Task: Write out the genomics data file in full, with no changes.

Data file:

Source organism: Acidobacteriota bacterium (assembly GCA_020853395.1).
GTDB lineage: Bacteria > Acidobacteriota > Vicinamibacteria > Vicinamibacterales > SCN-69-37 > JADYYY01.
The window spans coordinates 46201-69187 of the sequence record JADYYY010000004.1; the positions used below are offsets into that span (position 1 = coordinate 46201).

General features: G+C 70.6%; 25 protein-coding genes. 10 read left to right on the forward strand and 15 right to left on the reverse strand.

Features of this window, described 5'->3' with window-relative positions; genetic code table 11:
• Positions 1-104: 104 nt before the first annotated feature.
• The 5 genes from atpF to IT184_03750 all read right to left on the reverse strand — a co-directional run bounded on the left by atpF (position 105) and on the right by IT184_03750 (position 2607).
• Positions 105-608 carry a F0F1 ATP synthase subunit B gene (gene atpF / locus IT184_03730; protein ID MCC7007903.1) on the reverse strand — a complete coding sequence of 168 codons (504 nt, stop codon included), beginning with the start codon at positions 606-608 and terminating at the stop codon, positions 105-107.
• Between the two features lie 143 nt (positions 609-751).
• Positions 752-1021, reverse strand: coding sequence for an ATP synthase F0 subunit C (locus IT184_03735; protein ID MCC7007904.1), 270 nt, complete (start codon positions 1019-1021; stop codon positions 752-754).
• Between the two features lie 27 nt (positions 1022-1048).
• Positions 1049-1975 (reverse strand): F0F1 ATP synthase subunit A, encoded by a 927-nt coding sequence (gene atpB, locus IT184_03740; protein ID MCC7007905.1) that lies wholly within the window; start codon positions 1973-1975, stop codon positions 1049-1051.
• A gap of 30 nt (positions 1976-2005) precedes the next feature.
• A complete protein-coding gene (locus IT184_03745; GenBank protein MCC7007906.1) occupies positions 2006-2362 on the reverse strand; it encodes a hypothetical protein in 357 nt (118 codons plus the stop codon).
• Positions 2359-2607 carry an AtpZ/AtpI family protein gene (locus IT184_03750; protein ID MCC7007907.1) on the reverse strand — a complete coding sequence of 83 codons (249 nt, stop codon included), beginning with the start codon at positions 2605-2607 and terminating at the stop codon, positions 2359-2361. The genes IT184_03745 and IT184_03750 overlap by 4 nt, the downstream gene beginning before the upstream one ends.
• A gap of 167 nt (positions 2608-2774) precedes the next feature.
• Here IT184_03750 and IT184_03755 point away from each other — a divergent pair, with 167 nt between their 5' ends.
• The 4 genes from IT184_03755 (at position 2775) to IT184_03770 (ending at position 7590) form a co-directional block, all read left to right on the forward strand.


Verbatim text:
Source organism: Acidobacteriota bacterium (assembly GCA_020853395.1).
GTDB lineage: Bacteria > Acidobacteriota > Vicinamibacteria > Vicinamibacterales > SCN-69-37 > JADYYY01.
The window spans coordinates 46201-69187 of the sequence record JADYYY010000004.1; the positions used below are offsets into that span (position 1 = coordinate 46201).

General features: G+C 70.6%; 25 protein-coding genes. 10 read left to right on the forward strand and 15 right to left on the reverse strand.

Features of this window, described 5'->3' with window-relative positions; genetic code table 11:
• Positions 1-104: 104 nt before the first annotated feature.
• The 5 genes from atpF to IT184_03750 all read right to left on the reverse strand — a co-directional run bounded on the left by atpF (position 105) and on the right by IT184_03750 (position 2607).
• Positions 105-608 carry a F0F1 ATP synthase subunit B gene (gene atpF / locus IT184_03730; protein ID MCC7007903.1) on the reverse strand — a complete coding sequence of 168 codons (504 nt, stop codon included), beginning with the start codon at positions 606-608 and terminating at the stop codon, positions 105-107.
• Between the two features lie 143 nt (positions 609-751).
• Positions 752-1021, reverse strand: coding sequence for an ATP synthase F0 subunit C (locus IT184_03735; protein ID MCC7007904.1), 270 nt, complete (start codon positions 1019-1021; stop codon positions 752-754).
• Between the two features lie 27 nt (positions 1022-1048).
• Positions 1049-1975 (reverse strand): F0F1 ATP synthase subunit A, encoded by a 927-nt coding sequence (gene atpB, locus IT184_03740; protein ID MCC7007905.1) that lies wholly within the window; start codon positions 1973-1975, stop codon positions 1049-1051.
• A gap of 30 nt (positions 1976-2005) precedes the next feature.
• A complete protein-coding gene (locus IT184_03745; GenBank protein MCC7007906.1) occupies positions 2006-2362 on the reverse strand; it encodes a hypothetical protein in 357 nt (118 codons plus the stop codon).
• Positions 2359-2607 carry an AtpZ/AtpI family protein gene (locus IT184_03750; protein ID MCC7007907.1) on the reverse strand — a complete coding sequence of 83 codons (249 nt, stop codon included), beginning with the start codon at positions 2605-2607 and terminating at the stop codon, positions 2359-2361. The genes IT184_03745 and IT184_03750 overlap by 4 nt, the downstream gene beginning before the upstream one ends.
• A gap of 167 nt (positions 2608-2774) precedes the next feature.
• Here IT184_03750 and IT184_03755 point away from each other — a divergent pair, with 167 nt between their 5' ends.
• The 4 genes from IT184_03755 (at position 2775) to IT184_03770 (ending at position 7590) form a co-directional block, all read left to right on the forward strand.